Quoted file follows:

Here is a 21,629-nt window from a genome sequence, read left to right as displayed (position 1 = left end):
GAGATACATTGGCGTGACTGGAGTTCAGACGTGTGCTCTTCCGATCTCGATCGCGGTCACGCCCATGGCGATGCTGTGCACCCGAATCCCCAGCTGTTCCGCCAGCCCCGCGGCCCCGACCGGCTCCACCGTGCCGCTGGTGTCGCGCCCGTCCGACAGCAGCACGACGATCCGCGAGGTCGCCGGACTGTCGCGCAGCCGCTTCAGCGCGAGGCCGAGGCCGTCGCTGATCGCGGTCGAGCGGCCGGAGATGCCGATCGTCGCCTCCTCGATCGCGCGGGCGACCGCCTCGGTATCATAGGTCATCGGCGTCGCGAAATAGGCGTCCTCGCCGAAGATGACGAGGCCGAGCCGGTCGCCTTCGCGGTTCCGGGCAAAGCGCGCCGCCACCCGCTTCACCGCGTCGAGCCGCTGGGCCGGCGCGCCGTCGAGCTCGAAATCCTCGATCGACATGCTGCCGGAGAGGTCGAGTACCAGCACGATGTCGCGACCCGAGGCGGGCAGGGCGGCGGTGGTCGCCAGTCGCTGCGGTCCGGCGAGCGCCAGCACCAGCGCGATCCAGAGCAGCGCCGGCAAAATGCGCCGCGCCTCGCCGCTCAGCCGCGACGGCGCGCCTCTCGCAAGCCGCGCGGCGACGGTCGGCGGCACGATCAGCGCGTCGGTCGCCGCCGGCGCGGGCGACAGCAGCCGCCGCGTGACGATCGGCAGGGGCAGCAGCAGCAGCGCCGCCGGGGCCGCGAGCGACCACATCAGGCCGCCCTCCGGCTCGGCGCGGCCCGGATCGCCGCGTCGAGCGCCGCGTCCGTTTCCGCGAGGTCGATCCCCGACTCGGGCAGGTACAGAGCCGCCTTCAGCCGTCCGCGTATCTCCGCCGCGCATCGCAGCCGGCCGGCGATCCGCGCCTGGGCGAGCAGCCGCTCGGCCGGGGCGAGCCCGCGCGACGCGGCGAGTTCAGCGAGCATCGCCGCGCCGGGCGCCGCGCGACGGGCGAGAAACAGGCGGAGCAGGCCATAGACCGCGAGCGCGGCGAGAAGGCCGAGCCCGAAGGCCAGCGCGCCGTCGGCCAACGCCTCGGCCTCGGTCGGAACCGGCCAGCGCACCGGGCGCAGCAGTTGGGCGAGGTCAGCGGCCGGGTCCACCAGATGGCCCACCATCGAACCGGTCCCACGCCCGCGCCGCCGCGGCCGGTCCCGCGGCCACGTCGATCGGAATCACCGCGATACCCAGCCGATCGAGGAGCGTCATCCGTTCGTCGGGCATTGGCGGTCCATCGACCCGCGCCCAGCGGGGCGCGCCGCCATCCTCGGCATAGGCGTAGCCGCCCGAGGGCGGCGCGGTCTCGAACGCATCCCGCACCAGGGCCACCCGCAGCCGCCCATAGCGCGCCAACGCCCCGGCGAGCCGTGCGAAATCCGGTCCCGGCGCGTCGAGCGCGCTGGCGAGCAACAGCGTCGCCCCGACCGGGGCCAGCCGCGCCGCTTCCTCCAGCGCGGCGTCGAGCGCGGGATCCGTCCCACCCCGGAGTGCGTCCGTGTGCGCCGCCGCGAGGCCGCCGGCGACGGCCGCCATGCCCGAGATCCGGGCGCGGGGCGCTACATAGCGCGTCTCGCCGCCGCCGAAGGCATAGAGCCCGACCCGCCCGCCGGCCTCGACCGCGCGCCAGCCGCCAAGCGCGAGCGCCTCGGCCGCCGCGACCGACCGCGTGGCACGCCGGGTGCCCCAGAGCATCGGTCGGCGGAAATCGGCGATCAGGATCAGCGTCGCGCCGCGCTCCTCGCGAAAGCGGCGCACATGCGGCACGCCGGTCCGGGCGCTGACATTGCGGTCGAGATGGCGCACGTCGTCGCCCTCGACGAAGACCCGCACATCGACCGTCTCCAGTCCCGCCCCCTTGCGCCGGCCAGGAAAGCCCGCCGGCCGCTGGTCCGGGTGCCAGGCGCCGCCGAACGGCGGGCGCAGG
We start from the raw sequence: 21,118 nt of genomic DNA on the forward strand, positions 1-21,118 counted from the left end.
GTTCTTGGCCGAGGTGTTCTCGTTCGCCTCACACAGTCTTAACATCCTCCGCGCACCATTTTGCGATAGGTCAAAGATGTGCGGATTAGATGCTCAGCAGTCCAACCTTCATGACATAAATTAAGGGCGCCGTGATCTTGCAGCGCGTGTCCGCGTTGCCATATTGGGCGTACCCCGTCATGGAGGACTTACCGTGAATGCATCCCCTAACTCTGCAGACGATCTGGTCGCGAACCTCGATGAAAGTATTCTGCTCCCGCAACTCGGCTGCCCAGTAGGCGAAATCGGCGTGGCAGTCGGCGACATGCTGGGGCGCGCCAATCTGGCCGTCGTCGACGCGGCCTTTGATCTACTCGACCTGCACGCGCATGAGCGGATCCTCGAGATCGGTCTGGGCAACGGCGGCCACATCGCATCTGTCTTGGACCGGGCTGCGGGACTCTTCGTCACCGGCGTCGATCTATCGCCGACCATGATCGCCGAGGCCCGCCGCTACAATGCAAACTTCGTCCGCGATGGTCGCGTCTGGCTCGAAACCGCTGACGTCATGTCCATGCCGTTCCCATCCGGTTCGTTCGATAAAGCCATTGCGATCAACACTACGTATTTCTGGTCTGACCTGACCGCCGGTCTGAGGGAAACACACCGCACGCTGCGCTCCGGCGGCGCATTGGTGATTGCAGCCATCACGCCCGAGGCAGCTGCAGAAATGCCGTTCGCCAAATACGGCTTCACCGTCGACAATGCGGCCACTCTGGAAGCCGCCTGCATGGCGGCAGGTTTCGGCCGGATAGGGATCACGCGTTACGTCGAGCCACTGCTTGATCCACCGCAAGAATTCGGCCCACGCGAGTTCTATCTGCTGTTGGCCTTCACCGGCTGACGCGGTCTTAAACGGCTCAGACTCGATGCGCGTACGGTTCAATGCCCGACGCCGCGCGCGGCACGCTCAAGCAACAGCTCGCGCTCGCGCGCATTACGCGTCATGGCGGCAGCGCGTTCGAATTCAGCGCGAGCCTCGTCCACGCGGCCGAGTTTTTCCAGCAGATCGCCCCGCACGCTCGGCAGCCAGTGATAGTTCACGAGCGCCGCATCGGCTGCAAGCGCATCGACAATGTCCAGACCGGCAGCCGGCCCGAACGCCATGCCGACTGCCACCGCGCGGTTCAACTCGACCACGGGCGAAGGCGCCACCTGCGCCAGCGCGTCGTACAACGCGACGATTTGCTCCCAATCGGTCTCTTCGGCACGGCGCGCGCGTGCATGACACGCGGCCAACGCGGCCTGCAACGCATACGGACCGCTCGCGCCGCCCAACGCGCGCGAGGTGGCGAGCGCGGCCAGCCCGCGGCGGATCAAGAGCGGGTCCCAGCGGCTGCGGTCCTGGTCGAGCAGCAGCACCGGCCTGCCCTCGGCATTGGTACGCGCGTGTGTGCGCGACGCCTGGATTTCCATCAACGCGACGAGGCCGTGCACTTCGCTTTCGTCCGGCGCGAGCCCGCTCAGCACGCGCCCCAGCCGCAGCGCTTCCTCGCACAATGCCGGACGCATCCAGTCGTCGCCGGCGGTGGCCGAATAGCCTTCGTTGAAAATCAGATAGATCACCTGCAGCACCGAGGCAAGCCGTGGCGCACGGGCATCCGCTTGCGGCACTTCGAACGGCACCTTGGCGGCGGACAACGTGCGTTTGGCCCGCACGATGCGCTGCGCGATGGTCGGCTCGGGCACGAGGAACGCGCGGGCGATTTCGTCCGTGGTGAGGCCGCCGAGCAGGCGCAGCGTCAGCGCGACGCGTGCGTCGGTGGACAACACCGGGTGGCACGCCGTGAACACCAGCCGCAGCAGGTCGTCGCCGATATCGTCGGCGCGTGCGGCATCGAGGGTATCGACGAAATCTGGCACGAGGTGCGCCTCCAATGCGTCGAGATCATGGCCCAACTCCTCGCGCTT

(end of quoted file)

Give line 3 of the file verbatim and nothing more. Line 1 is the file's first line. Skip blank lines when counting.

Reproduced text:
We start from the raw sequence: 21,118 nt of genomic DNA on the forward strand, positions 1-21,118 counted from the left end.